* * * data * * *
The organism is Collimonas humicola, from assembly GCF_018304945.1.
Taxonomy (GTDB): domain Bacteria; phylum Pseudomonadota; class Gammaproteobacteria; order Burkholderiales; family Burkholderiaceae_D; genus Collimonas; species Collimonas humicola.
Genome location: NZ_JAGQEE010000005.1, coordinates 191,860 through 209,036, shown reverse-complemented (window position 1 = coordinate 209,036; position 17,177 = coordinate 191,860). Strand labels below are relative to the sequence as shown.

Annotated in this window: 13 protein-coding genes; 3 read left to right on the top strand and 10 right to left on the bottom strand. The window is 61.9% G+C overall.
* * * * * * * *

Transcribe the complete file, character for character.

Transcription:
The organism is Collimonas humicola, from assembly GCF_018304945.1.
Taxonomy (GTDB): domain Bacteria; phylum Pseudomonadota; class Gammaproteobacteria; order Burkholderiales; family Burkholderiaceae_D; genus Collimonas; species Collimonas humicola.
Genome location: NZ_JAGQEE010000005.1, coordinates 191,860 through 209,036, shown reverse-complemented (window position 1 = coordinate 209,036; position 17,177 = coordinate 191,860). Strand labels below are relative to the sequence as shown.

Annotated in this window: 13 protein-coding genes; 3 read left to right on the top strand and 10 right to left on the bottom strand. The window is 61.9% G+C overall.